Sure, there is some rationale to the concept that childhood trauma and emotional baggage can contribute to stress and depression, which can help inspire or influence substance abuse. But these factors are not guarantees or requirements. Neither are they the whole picture.
To put it simply… blaming a parent for a child’s addiction is like blaming a stop sign for speeding ticket.
In co-dependent relationships parents and children tend to get so used to sharing the burden that the blame naturally comes with it. Part of being a parent of someone recovering from addiction means you will eventually need to become comfortable with setting boundaries. For the co-dependent parent/child this can be an incredibly difficult thing to do, but in the long run it can alleviate unjustified guilt.
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And as much as my mom wanted to protect me, love me and save me… it wasn’t her responsibility to fix me either.
Never Your Fault
This is important for ALL parents who end up in this position to understand- your child’s addiction is NEVER your fault.
People do not become addicts because their home life was tough. We don’t become addicts because we think we are unappreciated, unloved or just misunderstood. There is a lot more to how people become addicted than their relationships with their parents, and it’s not just the drugs. Addiction is not something we decide to have; it is something that happens with the right combination of genetics, environment and repeated behaviors.
A parent may provide their child with the greatest of all privileges, opportunities and support, but that doesn’t guarantee they won’t become addicted to substances. Kids can also grow up in a broken home with addicted parents and never use drugs in their lives. You could teach your kids very empowering and stable values, but it doesn’t mean that they have a 0% chance of ever trying something that might change them.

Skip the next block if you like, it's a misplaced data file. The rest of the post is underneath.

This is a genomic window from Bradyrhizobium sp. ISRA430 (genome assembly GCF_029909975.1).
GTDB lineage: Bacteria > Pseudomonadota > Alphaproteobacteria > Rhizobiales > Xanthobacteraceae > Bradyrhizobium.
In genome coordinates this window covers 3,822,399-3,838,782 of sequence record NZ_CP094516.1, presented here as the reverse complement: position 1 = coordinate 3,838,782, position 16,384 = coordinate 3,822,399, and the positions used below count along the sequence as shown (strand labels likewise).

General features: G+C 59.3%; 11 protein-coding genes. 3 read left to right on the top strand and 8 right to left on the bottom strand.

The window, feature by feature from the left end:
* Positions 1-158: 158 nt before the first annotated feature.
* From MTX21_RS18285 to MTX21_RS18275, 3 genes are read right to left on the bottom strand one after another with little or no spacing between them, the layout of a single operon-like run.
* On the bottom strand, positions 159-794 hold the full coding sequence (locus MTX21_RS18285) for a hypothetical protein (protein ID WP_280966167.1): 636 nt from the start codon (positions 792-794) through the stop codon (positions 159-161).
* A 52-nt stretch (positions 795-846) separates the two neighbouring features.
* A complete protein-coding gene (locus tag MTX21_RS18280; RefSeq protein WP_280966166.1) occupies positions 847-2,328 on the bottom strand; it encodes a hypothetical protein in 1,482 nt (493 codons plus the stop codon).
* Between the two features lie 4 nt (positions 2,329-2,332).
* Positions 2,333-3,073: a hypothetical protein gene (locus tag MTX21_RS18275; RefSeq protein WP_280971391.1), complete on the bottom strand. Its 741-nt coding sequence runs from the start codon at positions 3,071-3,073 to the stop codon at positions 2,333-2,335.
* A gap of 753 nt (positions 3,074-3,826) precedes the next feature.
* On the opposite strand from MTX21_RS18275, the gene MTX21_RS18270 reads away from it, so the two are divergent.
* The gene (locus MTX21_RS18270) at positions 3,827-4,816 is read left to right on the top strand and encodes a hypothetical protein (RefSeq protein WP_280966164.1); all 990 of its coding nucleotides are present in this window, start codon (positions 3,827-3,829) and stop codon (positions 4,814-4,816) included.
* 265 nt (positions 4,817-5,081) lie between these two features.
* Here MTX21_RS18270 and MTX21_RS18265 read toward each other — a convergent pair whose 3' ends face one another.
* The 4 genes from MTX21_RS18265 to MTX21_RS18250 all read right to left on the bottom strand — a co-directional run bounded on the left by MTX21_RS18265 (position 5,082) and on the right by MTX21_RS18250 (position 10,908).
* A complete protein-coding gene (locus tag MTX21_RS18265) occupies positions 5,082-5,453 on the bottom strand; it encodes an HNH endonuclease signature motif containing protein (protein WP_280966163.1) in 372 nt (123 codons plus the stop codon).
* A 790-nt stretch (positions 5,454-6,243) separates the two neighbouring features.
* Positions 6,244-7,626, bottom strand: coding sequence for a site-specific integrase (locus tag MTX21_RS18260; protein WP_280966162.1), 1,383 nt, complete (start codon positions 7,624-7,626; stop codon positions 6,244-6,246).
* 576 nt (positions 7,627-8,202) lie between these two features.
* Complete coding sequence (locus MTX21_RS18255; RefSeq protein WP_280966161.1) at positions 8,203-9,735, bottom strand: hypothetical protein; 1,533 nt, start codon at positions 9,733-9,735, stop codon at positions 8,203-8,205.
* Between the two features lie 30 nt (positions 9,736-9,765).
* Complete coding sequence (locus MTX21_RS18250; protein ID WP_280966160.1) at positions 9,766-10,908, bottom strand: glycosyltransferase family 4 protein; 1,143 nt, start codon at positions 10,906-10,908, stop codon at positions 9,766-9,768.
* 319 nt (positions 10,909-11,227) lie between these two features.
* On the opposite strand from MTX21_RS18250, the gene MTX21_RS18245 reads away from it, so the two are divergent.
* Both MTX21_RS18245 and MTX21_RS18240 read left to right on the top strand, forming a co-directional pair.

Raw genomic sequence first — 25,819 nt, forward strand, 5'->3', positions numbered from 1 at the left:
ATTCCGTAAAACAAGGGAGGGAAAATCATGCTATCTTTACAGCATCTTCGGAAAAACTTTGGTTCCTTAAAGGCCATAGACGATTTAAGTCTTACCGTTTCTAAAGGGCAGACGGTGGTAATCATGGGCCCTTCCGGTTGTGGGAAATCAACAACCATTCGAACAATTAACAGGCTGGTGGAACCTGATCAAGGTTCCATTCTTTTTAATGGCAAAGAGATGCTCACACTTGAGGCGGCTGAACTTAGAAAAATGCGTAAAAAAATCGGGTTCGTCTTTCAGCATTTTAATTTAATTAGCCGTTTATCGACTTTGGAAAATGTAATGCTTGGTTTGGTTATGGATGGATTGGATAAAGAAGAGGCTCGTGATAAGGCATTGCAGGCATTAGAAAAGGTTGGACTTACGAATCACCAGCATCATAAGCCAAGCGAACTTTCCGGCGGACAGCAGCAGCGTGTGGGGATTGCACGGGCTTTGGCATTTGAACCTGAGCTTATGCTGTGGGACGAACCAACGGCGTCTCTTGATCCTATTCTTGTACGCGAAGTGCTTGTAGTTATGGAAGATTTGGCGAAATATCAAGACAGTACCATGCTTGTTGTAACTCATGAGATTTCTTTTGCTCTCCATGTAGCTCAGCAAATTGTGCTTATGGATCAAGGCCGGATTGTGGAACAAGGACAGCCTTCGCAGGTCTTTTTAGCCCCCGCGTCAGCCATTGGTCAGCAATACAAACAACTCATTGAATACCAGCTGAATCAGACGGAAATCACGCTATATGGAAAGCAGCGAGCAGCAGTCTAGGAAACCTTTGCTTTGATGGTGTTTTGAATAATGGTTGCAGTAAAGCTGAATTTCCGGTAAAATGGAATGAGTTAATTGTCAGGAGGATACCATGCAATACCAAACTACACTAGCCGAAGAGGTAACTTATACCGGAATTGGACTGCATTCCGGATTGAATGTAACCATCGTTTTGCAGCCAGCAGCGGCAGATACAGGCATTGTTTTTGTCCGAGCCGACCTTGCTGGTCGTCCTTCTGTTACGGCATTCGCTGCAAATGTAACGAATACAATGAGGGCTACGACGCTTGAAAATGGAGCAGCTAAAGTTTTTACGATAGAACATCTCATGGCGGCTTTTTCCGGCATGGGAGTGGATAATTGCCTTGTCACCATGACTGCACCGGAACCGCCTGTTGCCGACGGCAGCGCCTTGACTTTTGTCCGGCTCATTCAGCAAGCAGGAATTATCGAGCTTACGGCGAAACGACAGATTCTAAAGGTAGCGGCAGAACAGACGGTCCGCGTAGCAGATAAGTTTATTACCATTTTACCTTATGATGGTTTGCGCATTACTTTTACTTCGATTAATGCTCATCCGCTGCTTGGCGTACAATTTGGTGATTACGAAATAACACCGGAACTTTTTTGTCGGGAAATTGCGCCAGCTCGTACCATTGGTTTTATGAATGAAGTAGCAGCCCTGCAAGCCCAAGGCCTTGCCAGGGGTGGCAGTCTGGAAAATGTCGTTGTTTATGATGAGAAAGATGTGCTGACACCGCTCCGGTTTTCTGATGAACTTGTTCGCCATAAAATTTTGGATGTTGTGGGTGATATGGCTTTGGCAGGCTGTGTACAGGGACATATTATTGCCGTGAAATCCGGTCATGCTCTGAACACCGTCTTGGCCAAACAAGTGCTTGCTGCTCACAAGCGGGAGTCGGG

The science of addiction credits a genetic predisposition that combines with a specific environment and a specific set of behaviors. It is a perfect storm that is unpredictable in many ways, because the specific ingredients of the addiction formula are exclusively unique to each individual. It isn’t anyone’s fault, and it definitely isn’t a parents.
To my mom…
Your love is the thing that kept me alive long enough to get here, so you should never question whether or not it was good enough. The problem wasn’t where I grew up, or the friends I had, and it definitely wasn’t how you raised me.
I was looking for a piece of myself I hadn’t had time to grow into. It was the piece I didn’t know how to look for in a healthy way, but you could not show me because no one can teach us but ourselves. Maybe the experience of looking itself is actually how we find it. Drugs and alcohol were a distraction from not having the answer to a much deeper question.
Mom, every loving and kind part of me came from you. You are one of the most powerful and influential women in my life. Still, the truth is my addiction was never up to you. I don’t say this to undermine your impact as a mother; it is to remind you that we are individuals, and that you have always done the best you could through every adversity. One day I pray I can be half the parent you are. I love you, and I only know what love truly means because of you.
To all mothers of addicts…
You are some of the most courageous and powerful women on the planet. It comes with the territory of bringing life into the world I guess. I can’t tell you how many other momma’s boys and mini-moms I’ve met in the recovery community. Even if your child is still struggling, always remember your strength and compassion. Always remember it is not your fault. You are amazing, and we are better because of you. Don’t give up.
Having a family member who has suffered can be harder on you than you know. Too many people don’t know how to get the help they need for their loved ones, and too many of our loved ones suffer for too long because they are afraid of the affects that the ones they care about most will face. If you or someone you love is struggling, please call toll-free now.
CALL NOW 1-888-922-5398